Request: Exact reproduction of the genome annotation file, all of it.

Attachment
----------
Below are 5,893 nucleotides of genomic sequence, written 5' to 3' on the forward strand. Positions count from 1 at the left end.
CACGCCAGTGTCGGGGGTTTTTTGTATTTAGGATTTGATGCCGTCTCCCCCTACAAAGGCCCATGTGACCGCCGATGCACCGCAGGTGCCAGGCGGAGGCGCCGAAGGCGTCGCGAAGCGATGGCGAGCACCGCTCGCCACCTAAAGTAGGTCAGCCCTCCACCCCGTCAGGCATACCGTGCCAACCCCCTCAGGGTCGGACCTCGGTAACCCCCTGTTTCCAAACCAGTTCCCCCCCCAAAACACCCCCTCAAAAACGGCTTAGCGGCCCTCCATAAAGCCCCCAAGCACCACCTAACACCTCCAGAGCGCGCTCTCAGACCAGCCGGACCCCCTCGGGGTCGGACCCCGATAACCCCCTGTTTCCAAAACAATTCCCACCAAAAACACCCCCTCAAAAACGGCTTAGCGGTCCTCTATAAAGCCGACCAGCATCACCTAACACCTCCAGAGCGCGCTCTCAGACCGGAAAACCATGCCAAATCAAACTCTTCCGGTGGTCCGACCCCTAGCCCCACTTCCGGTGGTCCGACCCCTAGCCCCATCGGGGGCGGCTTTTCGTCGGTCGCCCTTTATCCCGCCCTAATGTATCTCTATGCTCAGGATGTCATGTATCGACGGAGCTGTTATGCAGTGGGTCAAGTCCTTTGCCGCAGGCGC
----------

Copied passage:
Below are 5,893 nucleotides of genomic sequence, written 5' to 3' on the forward strand. Positions count from 1 at the left end.
CACGCCAGTGTCGGGGGTTTTTTGTATTTAGGATTTGATGCCGTCTCCCCCTACAAAGGCCCATGTGACCGCCGATGCACCGCAGGTGCCAGGCGGAGGCGCCGAAGGCGTCGCGAAGCGATGGCGAGCACCGCTCGCCACCTAAAGTAGGTCAGCCCTCCACCCCGTCAGGCATACCGTGCCAACCCCCTCAGGGTCGGACCTCGGTAACCCCCTGTTTCCAAACCAGTTCCCCCCCCAAAACACCCCCTCAAAAACGGCTTAGCGGCCCTCCATAAAGCCCCCAAGCACCACCTAACACCTCCAGAGCGCGCTCTCAGACCAGCCGGACCCCCTCGGGGTCGGACCCCGATAACCCCCTGTTTCCAAAACAATTCCCACCAAAAACACCCCCTCAAAAACGGCTTAGCGGTCCTCTATAAAGCCGACCAGCATCACCTAACACCTCCAGAGCGCGCTCTCAGACCGGAAAACCATGCCAAATCAAACTCTTCCGGTGGTCCGACCCCTAGCCCCACTTCCGGTGGTCCGACCCCTAGCCCCATCGGGGGCGGCTTTTCGTCGGTCGCCCTTTATCCCGCCCTAATGTATCTCTATGCTCAGGATGTCATGTATCGACGGAGCTGTTATGCAGTGGGTCAAGTCCTTTGCCGCAGGCGC